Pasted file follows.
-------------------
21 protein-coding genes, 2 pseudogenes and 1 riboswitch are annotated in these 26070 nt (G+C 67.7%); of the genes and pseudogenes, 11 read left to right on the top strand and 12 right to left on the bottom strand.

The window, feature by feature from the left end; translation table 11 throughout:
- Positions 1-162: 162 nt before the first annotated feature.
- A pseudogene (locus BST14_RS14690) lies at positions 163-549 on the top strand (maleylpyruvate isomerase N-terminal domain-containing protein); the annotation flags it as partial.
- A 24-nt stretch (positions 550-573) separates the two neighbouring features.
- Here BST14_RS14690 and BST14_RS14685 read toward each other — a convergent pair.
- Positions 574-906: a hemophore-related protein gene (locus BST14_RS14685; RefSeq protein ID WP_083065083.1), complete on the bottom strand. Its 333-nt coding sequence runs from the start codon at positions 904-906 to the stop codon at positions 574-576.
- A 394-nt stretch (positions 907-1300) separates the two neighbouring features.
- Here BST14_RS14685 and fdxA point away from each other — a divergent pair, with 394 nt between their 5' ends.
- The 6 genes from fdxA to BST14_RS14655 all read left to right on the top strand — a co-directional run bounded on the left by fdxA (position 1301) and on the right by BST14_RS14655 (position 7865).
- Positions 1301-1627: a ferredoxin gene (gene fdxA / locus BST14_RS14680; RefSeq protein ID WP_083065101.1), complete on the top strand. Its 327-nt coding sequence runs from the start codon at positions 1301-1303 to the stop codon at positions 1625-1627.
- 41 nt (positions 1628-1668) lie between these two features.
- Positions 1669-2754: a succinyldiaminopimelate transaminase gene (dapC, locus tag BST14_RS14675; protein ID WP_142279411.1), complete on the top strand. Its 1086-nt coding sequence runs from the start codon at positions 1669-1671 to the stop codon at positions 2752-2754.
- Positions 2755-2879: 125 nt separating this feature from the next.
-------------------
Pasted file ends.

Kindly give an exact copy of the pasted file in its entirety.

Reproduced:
21 protein-coding genes, 2 pseudogenes and 1 riboswitch are annotated in these 26070 nt (G+C 67.7%); of the genes and pseudogenes, 11 read left to right on the top strand and 12 right to left on the bottom strand.

The window, feature by feature from the left end; translation table 11 throughout:
- Positions 1-162: 162 nt before the first annotated feature.
- A pseudogene (locus BST14_RS14690) lies at positions 163-549 on the top strand (maleylpyruvate isomerase N-terminal domain-containing protein); the annotation flags it as partial.
- A 24-nt stretch (positions 550-573) separates the two neighbouring features.
- Here BST14_RS14690 and BST14_RS14685 read toward each other — a convergent pair.
- Positions 574-906: a hemophore-related protein gene (locus BST14_RS14685; RefSeq protein ID WP_083065083.1), complete on the bottom strand. Its 333-nt coding sequence runs from the start codon at positions 904-906 to the stop codon at positions 574-576.
- A 394-nt stretch (positions 907-1300) separates the two neighbouring features.
- Here BST14_RS14685 and fdxA point away from each other — a divergent pair, with 394 nt between their 5' ends.
- The 6 genes from fdxA to BST14_RS14655 all read left to right on the top strand — a co-directional run bounded on the left by fdxA (position 1301) and on the right by BST14_RS14655 (position 7865).
- Positions 1301-1627: a ferredoxin gene (gene fdxA / locus BST14_RS14680; RefSeq protein ID WP_083065101.1), complete on the top strand. Its 327-nt coding sequence runs from the start codon at positions 1301-1303 to the stop codon at positions 1625-1627.
- 41 nt (positions 1628-1668) lie between these two features.
- Positions 1669-2754: a succinyldiaminopimelate transaminase gene (dapC, locus tag BST14_RS14675; protein ID WP_142279411.1), complete on the top strand. Its 1086-nt coding sequence runs from the start codon at positions 1669-1671 to the stop codon at positions 2752-2754.
- Positions 2755-2879: 125 nt separating this feature from the next.